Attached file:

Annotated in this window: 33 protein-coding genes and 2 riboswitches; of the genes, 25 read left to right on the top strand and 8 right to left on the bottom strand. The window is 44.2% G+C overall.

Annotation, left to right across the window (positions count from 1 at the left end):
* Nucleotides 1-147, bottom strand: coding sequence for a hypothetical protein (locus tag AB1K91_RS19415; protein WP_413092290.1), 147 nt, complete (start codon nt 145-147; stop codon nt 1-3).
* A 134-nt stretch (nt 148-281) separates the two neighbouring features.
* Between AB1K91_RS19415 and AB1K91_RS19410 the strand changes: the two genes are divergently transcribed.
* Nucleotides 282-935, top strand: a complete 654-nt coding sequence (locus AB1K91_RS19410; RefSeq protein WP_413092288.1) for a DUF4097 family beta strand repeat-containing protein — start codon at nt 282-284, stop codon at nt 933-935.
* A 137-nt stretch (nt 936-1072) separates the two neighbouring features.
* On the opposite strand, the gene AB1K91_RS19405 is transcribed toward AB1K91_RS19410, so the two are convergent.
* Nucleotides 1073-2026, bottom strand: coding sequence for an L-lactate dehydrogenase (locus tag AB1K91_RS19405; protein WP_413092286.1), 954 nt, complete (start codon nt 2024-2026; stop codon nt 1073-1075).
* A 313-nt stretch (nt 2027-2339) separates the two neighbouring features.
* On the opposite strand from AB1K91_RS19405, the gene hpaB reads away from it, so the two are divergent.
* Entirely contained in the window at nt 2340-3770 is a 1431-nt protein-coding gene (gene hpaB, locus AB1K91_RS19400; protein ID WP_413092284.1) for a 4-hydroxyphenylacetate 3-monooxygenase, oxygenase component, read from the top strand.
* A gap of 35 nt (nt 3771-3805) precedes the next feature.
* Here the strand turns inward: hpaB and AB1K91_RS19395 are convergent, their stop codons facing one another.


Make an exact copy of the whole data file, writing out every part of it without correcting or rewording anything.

Annotated in this window: 33 protein-coding genes and 2 riboswitches; of the genes, 25 read left to right on the top strand and 8 right to left on the bottom strand. The window is 44.2% G+C overall.

Annotation, left to right across the window (positions count from 1 at the left end):
* Nucleotides 1-147, bottom strand: coding sequence for a hypothetical protein (locus tag AB1K91_RS19415; protein WP_413092290.1), 147 nt, complete (start codon nt 145-147; stop codon nt 1-3).
* A 134-nt stretch (nt 148-281) separates the two neighbouring features.
* Between AB1K91_RS19415 and AB1K91_RS19410 the strand changes: the two genes are divergently transcribed.
* Nucleotides 282-935, top strand: a complete 654-nt coding sequence (locus AB1K91_RS19410; RefSeq protein WP_413092288.1) for a DUF4097 family beta strand repeat-containing protein — start codon at nt 282-284, stop codon at nt 933-935.
* A 137-nt stretch (nt 936-1072) separates the two neighbouring features.
* On the opposite strand, the gene AB1K91_RS19405 is transcribed toward AB1K91_RS19410, so the two are convergent.
* Nucleotides 1073-2026, bottom strand: coding sequence for an L-lactate dehydrogenase (locus tag AB1K91_RS19405; protein WP_413092286.1), 954 nt, complete (start codon nt 2024-2026; stop codon nt 1073-1075).
* A 313-nt stretch (nt 2027-2339) separates the two neighbouring features.
* On the opposite strand from AB1K91_RS19405, the gene hpaB reads away from it, so the two are divergent.
* Entirely contained in the window at nt 2340-3770 is a 1431-nt protein-coding gene (gene hpaB, locus AB1K91_RS19400; protein ID WP_413092284.1) for a 4-hydroxyphenylacetate 3-monooxygenase, oxygenase component, read from the top strand.
* A gap of 35 nt (nt 3771-3805) precedes the next feature.
* Here the strand turns inward: hpaB and AB1K91_RS19395 are convergent, their stop codons facing one another.